GCC steps up efforts to improve SME ecosystem
More remains to be done to better operating conditions for small businesses
With the oil price slump creating a $275 billion export shortfall for GCC countries, regional governments are prioritising economic diversification and increasingly focusing on the development of the small and medium-sized enterprises (SME) sector.
A new report by Bloovo.com shows that SMEs provide economic impetus across two axes. First, they add directly to national gross domestic product (GDP) through business activity. SMEs account for 30 per cent of the UAE's GDP, 28 per cent of Bahrain's and 22 per cent in Saudi Arabia. Kuwait's GDP is 20 per cent composed of SMEs activity, with 17 per cent of Oman's GDP generated by the sector.
Second, SMEs are essential engines for job creation to keep pace with a growing - and increasingly young - national population. With the public sector operating at capacity, new jobs will need to become the preserve of the private sector. SMEs currently employ around 17 million people in the GCC, but this figure could rise to 22 million under a best-case scenario modelled by Bloovo.com.
"Supporting the creation and growth of SMEs is very much in the spotlight as GCC countries evolve economies less reliant on energy prices. And while regional governments have been active in creating an SME ecosystem, our report identifies key areas that still need support. Moving to an SME-oriented knowledge economy is the best way for GCC countries to maintain progress towards social and economic goals," says Bloovo.com CEO and co-founder, Ahmad Khamis.
Creating an effective SME ecosystem requires time, investment and regulatory optimisation. Fortunately, GCC countries have been cognisant of the importance of SMEs for a while and are accelerating programmes already in place. For instance, the UAE established Federal Law No 2 of 2014 to categorise SMEs, establish a dedicated council and determine incentives to be offered to small business owners.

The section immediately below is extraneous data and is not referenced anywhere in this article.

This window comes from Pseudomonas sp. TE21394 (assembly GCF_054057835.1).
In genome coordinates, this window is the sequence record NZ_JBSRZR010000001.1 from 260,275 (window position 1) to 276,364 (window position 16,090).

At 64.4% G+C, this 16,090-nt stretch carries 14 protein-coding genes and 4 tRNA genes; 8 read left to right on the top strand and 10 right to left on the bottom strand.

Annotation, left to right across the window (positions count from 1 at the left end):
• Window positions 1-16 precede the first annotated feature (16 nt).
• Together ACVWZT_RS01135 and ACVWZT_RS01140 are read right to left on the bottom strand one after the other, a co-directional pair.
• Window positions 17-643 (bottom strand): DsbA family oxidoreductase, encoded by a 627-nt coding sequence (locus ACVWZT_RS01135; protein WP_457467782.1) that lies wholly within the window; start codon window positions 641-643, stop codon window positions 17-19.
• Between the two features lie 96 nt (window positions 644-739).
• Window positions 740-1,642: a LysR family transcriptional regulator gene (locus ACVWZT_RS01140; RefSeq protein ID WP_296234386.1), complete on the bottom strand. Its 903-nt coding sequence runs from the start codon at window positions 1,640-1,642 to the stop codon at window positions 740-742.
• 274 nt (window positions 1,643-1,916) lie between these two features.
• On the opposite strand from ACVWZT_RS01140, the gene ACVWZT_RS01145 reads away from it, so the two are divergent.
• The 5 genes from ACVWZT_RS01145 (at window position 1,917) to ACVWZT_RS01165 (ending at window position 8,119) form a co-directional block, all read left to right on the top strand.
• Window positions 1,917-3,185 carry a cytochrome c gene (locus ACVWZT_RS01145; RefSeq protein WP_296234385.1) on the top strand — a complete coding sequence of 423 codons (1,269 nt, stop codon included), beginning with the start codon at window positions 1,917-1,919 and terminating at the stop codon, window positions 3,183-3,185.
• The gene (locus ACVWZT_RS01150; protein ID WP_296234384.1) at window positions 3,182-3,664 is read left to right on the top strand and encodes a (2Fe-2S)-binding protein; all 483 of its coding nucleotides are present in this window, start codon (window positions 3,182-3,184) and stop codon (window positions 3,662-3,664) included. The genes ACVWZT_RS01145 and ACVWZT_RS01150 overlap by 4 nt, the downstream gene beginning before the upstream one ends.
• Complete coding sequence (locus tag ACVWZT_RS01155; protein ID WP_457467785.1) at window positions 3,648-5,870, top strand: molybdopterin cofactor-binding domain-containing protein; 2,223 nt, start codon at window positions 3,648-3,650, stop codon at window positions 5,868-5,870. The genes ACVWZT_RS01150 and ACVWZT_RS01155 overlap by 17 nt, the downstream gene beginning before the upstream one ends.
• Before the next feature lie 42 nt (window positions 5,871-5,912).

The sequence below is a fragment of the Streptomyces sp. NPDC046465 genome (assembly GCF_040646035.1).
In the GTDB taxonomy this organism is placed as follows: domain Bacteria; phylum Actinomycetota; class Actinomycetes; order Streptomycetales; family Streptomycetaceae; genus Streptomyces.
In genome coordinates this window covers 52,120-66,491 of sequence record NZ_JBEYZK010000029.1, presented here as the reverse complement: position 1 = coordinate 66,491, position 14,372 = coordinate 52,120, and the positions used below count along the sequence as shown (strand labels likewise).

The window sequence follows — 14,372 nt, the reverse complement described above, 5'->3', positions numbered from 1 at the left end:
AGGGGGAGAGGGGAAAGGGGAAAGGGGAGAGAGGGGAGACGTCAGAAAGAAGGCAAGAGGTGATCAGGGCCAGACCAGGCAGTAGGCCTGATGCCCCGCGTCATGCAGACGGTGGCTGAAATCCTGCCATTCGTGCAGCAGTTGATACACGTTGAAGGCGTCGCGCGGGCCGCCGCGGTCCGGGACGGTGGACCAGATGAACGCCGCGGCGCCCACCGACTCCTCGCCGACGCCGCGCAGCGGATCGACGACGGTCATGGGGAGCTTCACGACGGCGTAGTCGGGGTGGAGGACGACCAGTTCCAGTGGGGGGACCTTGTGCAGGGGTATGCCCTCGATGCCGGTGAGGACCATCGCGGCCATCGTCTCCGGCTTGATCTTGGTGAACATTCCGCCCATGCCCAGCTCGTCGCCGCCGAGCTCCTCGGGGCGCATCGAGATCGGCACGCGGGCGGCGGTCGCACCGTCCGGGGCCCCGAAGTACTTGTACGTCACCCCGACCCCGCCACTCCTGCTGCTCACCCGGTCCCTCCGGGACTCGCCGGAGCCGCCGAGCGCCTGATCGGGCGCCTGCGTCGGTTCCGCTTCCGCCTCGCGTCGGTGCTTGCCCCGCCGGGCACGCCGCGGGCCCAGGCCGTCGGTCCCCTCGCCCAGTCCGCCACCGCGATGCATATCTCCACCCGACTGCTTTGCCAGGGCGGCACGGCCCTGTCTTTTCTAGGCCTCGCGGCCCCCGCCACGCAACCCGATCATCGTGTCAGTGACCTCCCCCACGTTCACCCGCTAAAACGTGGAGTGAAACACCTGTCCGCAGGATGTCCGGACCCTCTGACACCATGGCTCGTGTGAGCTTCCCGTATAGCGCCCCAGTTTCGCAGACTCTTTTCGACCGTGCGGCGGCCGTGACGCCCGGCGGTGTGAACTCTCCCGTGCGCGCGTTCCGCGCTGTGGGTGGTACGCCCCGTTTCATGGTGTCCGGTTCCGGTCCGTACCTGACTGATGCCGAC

Dubai SME, the agency set up by the Department of Economic Development, has been very active in supporting SME creation. It has to date assisted around 11,000 entrepreneurs through its development advisory services, has incubated 300 start-ups and engaged with 4,000 students through its 'Young Entrepreneur Competition' to launch 1,200 projects.
However, more remains to be done. Bloovo.com report identifies four crucial regulatory arcs to facilitate SME growth. First, there is an argument to create funds dedicated to get SMEs off the ground and make up for the shortfall of conventional bank financing. Apart from subsidised financing, funds and incubators could also deliver mentoring and support to increase chances of business success.
Second, company formation laws should be tweaked to offer greater flexibility and allow greater foreign ownership to attract FDI and international innovators. Third, a focus on commercialising intellectual property would help companies turn ideas into revenue streams - with the public sector playing a facilitative role in helping SMEs file for international patents. Finally, proactive action is required to make SMEs an essential part of critical supply chains. SMEs can be made first-preference suppliers for government contracts, for instance.
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